Patients with chronic obstructive pulmonary disease (COPD) with a history of at least 1 emergency department visit or hospitalization are eligible for a new digital health initiative announced by Anthem Blue Cross and Blue Shield for its Ohio Medicare Advantage (MA) plans, where it will cover digital sensors from Propeller Health.
Patients with chronic obstructive pulmonary disease (COPD) with a history of at least 1 emergency department visit or hospitalization are eligible for a new digital health initiative announced by Anthem Blue Cross and Blue Shield for its Ohio Medicare Advantage plans.
Anthem will cover digital sensors from Propeller Health. The sensors are attached to existing inhalers in an effort to improve health outcomes by automatically tracking medication use. The sensors are paired with a mobile app, and provide personal feedback and insights that help individuals manage and cope with symptoms.
Anthem’s care management team will also use Propeller’s online provider portal to help understand consumers’ progress in managing their COPD, providing more targeted, personalized care and treatment.
“There’s currently no cure for COPD, but much can be done to help consumers treat the disease,” Linda Hotchkiss, MD, managing medical director, Anthem’s Medicare Advantage Central Region, said in a statement. “This collaboration between Anthem and Propeller gives individuals access to connected care technology that will help them more easily manage their COPD, in order to help them have a better quality of life.”
It is difficult to predict which patients with COPD will end up in the emergency department (ED), or which ones will have a second exacerbation within days of the first. Propeller is one of many digital therapeutics and digital health companies trying to improve outcomes for patients with COPD and asthma and other chronic diseases. By collecting data on how patients manage their disease day to day or view other factors that may impact health, providers can see how well patients fare with daily adherence to respiratory controller medicines, which can be challenging for patients with COPD or asthma to manage.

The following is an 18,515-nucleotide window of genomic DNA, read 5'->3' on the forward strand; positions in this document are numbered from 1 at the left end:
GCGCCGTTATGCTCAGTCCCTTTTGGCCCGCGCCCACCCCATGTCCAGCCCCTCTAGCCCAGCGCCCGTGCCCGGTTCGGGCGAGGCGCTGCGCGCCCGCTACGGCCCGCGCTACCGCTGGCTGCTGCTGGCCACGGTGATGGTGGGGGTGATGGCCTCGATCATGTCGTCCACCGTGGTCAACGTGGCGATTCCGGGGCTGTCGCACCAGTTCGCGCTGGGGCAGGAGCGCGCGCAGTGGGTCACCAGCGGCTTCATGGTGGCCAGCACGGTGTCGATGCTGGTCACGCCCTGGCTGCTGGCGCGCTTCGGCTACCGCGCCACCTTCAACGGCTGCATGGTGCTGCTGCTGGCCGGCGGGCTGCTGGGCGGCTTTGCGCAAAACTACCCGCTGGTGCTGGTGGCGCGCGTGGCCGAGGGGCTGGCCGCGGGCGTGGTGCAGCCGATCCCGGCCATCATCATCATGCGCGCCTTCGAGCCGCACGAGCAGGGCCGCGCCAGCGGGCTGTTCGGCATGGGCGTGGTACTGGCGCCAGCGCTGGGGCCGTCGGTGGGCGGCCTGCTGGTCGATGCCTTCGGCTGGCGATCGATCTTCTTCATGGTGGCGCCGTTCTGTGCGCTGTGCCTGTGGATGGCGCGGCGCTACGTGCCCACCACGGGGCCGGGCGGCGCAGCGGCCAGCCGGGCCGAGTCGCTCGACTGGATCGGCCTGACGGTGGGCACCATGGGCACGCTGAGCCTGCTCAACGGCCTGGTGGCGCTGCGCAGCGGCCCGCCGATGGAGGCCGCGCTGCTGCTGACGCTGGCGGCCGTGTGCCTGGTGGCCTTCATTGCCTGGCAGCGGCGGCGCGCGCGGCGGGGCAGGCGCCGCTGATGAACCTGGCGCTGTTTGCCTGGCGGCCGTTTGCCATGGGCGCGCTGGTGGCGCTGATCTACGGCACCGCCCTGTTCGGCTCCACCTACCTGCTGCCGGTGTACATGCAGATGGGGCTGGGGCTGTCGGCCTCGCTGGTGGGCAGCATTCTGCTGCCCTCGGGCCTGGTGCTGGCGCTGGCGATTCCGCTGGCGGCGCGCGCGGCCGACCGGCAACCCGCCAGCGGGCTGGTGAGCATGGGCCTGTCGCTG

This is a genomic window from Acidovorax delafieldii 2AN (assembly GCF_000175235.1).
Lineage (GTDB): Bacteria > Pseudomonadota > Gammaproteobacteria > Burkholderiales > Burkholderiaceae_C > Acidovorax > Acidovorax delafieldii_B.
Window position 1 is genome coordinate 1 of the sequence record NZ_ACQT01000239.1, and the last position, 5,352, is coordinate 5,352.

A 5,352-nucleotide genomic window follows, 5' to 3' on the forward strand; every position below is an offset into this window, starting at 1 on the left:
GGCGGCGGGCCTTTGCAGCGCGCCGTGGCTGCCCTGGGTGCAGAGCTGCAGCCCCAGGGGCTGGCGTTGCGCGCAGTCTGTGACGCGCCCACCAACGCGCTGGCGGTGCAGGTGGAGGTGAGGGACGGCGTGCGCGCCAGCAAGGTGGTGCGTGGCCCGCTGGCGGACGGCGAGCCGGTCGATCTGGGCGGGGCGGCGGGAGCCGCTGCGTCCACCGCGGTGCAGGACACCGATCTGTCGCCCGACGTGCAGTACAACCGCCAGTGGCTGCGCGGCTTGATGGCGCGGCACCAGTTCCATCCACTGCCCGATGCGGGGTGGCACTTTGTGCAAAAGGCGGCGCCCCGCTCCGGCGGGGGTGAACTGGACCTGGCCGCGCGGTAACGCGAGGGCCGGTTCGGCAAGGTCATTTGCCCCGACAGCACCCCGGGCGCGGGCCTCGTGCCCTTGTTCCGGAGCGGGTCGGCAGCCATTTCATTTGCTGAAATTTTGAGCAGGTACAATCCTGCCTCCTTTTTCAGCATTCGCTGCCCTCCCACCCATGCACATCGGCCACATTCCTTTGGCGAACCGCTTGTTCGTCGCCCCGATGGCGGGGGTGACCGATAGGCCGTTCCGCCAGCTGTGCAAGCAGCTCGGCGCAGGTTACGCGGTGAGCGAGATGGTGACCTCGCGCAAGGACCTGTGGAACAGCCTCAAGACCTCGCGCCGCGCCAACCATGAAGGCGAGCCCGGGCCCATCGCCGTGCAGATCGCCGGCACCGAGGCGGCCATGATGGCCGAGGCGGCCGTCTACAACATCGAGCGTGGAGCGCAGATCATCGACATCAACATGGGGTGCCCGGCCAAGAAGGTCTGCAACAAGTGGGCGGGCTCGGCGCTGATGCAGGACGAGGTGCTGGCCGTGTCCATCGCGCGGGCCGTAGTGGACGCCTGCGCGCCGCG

In an email exchange with The American Journal of Managed Care®, Mike Pilarz, a spokesman for Propeller, said the Anthem agreement expands its work with Medicare Advantage patients, saying it has also worked with UnitedHealthcare and Capital Blue Cross, based in Pennsylvania. Propeller has “partnered with payers, provider groups, health systems and PBMs [pharmacy benefit managers] on more than 65 commercial programs. We are currently partnered with 3 of the largest payers/PBMs in the nation in addition to Anthem.”
For the most part, while there have been beta programs where patients enrolled on their own, Pilarz said the aim is to make Propeller available through agreements with companies, payers, healthcare systems. and PBMs.
The sensors are interchangeable, to a degree. “Our sensors are built to fit a range of respiratory medicines, so they differ depending on the type of medicine and device, not necessarily on the disease. If a patient uses the same device for asthma and COPD, they could use the same sensor to manage both diseases," he said.
Propeller says its system results in fewer respiratory hospitalizations as well as ED visits. For asthma, for example, it says it can improve control by more than 60% and can warn of oncoming exacerbations.
Decreased hospitalizations and ED visits improves key Healthcare Effectiveness Data and Information Set, or HEDIS, measures, the company said. Patients with respiratory conditions using Propeller are more likely to be prescribed appropriate controller medications and to take controller medications at twice the frequency of the national average, the company says in its marketing materials.